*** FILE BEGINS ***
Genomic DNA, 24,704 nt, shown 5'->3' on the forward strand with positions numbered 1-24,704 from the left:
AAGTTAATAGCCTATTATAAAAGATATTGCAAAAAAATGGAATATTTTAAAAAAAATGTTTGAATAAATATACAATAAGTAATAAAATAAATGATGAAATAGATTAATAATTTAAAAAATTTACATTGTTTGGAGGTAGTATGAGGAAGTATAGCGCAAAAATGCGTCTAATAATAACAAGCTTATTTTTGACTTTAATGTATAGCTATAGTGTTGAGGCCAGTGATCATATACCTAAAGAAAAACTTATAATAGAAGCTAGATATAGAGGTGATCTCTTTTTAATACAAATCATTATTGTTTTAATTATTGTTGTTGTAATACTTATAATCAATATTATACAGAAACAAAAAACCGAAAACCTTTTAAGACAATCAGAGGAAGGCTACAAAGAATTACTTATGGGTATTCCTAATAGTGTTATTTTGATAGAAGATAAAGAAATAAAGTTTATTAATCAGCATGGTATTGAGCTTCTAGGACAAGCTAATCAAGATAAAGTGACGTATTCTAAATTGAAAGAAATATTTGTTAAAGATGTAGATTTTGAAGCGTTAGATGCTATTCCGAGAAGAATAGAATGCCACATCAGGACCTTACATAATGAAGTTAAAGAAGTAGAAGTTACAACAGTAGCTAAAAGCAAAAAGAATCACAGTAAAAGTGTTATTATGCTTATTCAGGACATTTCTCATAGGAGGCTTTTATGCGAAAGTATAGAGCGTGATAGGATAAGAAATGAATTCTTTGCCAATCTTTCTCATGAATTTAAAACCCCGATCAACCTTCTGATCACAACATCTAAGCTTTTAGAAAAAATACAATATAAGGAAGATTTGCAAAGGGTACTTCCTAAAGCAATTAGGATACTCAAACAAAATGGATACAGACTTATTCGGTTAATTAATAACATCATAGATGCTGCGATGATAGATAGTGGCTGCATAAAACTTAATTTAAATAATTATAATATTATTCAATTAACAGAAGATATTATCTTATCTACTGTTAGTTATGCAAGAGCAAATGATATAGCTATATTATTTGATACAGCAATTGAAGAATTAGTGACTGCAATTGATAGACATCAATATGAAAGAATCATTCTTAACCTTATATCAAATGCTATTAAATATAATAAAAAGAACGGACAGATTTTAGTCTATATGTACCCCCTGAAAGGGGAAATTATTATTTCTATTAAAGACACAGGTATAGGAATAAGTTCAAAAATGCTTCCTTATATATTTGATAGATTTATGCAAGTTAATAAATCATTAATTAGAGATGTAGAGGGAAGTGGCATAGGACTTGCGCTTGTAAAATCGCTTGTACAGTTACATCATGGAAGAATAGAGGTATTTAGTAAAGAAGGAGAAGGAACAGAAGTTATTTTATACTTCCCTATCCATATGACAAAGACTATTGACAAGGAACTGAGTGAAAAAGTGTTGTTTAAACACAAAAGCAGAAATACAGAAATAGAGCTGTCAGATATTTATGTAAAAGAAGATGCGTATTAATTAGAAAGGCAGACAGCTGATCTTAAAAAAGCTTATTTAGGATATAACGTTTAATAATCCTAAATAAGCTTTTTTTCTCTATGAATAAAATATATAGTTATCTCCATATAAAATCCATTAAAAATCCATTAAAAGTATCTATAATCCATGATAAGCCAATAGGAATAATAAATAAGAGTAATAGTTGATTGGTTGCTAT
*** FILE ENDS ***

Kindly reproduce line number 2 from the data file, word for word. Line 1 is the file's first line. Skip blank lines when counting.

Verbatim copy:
AAGTTAATAGCCTATTATAAAAGATATTGCAAAAAAATGGAATATTTTAAAAAAAATGTTTGAATAAATATACAATAAGTAATAAAATAAATGATGAAATAGATTAATAATTTAAAAAATTTACATTGTTTGGAGGTAGTATGAGGAAGTATAGCGCAAAAATGCGTCTAATAATAACAAGCTTATTTTTGACTTTAATGTATAGCTATAGTGTTGAGGCCAGTGATCATATACCTAAAGAAAAACTTATAATAGAAGCTAGATATAGAGGTGATCTCTTTTTAATACAAATCATTATTGTTTTAATTATTGTTGTTGTAATACTTATAATCAATATTATACAGAAACAAAAAACCGAAAACCTTTTAAGACAATCAGAGGAAGGCTACAAAGAATTACTTATGGGTATTCCTAATAGTGTTATTTTGATAGAAGATAAAGAAATAAAGTTTATTAATCAGCATGGTATTGAGCTTCTAGGACAAGCTAATCAAGATAAAGTGACGTATTCTAAATTGAAAGAAATATTTGTTAAAGATGTAGATTTTGAAGCGTTAGATGCTATTCCGAGAAGAATAGAATGCCACATCAGGACCTTACATAATGAAGTTAAAGAAGTAGAAGTTACAACAGTAGCTAAAAGCAAAAAGAATCACAGTAAAAGTGTTATTATGCTTATTCAGGACATTTCTCATAGGAGGCTTTTATGCGAAAGTATAGAGCGTGATAGGATAAGAAATGAATTCTTTGCCAATCTTTCTCATGAATTTAAAACCCCGATCAACCTTCTGATCACAACATCTAAGCTTTTAGAAAAAATACAATATAAGGAAGATTTGCAAAGGGTACTTCCTAAAGCAATTAGGATACTCAAACAAAATGGATACAGACTTATTCGGTTAATTAATAACATCATAGATGCTGCGATGATAGATAGTGGCTGCATAAAACTTAATTTAAATAATTATAATATTATTCAATTAACAGAAGATATTATCTTATCTACTGTTAGTTATGCAAGAGCAAATGATATAGCTATATTATTTGATACAGCAATTGAAGAATTAGTGACTGCAATTGATAGACATCAATATGAAAGAATCATTCTTAACCTTATATCAAATGCTATTAAATATAATAAAAAGAACGGACAGATTTTAGTCTATATGTACCCCCTGAAAGGGGAAATTATTATTTCTATTAAAGACACAGGTATAGGAATAAGTTCAAAAATGCTTCCTTATATATTTGATAGATTTATGCAAGTTAATAAATCATTAATTAGAGATGTAGAGGGAAGTGGCATAGGACTTGCGCTTGTAAAATCGCTTGTACAGTTACATCATGGAAGAATAGAGGTATTTAGTAAAGAAGGAGAAGGAACAGAAGTTATTTTATACTTCCCTATCCATATGACAAAGACTATTGACAAGGAACTGAGTGAAAAAGTGTTGTTTAAACACAAAAGCAGAAATACAGAAATAGAGCTGTCAGATATTTATGTAAAAGAAGATGCGTATTAATTAGAAAGGCAGACAGCTGATCTTAAAAAAGCTTATTTAGGATATAACGTTTAATAATCCTAAATAAGCTTTTTTTCTCTATGAATAAAATATATAGTTATCTCCATATAAAATCCATTAAAAATCCATTAAAAGTATCTATAATCCATGATAAGCCAATAGGAATAATAAATAAGAGTAATAGTTGATTGGTTGCTAT